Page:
And here is Betsy complaining that Girls is not feminist enough:
You’d think the feminist elevation of agency would result in women who take pride in being responsible for their own bodies. You’d hope that telling women that they can do whatever they want would imply that they’re responsible for what they do. You’d think serious feminists would argue that true empowerment is something you lay claim to, not something the federal government dispenses in all its benevolence. But for Dunham, that doesn’t seem to be the case.

Again, there is no in principle disagreement with the philosophy of modernity here. Betsy is just upset with the idea that the left wants women to rely on the state in pursuit of their modern girl lifestyles. If they paid for it themselves, she'd be happy with it.

She makes the same criticism here:
In fact, for all practical purposes, the patriarchy no longer decides whom American women can sleep with and when. That’s great. But if you don’t want men in Washington telling you how to use your sexuality, you shouldn’t expect them to subsidize it. But Dunham seems to actually believe they should. Dunham makes tons of money, and I’m quite confident she can afford to pay for her own birth control. But she doesn’t seem to take pride in that...

Again, she has no problems with the decline of traditional morality - she thinks it's "great" that women can be promiscuous and can use their sexuality for whatever purpose they want. Betsy seems to be unconscious of the possibility that not all choices are the same when it comes to sexuality: that some choices might be elevating and others degrading; that some choices might prioritise love and a commitment to family whilst others might impair the ability to pair bond; and that some choices present risks to health and well-being.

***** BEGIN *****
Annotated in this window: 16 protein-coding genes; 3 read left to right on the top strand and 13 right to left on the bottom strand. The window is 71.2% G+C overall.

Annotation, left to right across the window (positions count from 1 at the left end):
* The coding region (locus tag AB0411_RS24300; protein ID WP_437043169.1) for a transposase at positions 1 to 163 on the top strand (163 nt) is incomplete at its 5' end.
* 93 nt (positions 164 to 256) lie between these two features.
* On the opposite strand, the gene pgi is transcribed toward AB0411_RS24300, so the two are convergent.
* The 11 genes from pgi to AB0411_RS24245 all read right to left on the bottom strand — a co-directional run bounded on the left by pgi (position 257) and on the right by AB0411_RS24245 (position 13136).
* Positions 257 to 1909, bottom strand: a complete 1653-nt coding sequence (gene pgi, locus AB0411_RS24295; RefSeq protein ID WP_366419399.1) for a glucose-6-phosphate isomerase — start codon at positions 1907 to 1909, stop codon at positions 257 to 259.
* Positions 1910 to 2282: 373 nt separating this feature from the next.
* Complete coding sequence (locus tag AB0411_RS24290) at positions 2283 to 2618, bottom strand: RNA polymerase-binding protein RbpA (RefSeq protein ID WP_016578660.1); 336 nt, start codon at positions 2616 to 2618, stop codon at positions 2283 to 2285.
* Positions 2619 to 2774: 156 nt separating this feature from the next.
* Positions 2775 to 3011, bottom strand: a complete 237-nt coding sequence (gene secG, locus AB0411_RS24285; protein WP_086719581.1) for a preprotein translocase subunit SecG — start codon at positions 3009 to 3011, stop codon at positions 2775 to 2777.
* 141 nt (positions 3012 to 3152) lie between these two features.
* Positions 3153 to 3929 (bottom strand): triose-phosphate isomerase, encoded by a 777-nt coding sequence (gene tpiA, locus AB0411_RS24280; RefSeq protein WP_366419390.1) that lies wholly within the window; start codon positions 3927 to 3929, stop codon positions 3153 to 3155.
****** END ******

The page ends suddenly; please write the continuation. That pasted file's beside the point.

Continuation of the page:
The show itself is possibly a little wiser than Betsy in this regard. Girls does at least portray the more negative consequences of the sexual revolution. It doesn't pretend that if only people paid for their own contraception all would be well.

The thing is, I don't think we need to fear Girls. The lifestyle depicted in the show is so far gone that anyone who adopts it is simply lost to us. Girls portrays left-liberalism in such deep decay that it presents us with the opportunity to demonstrate something much better.

Which is why I fear Betsy a lot more. We are not showing the better alternative if the most right-wing criticism we permit ourselves is to complain about people not self-funding their modernist lifestyles. The opposition to left-liberal decay is, at the moment, a sham and that is what is really holding back a necessary response to it.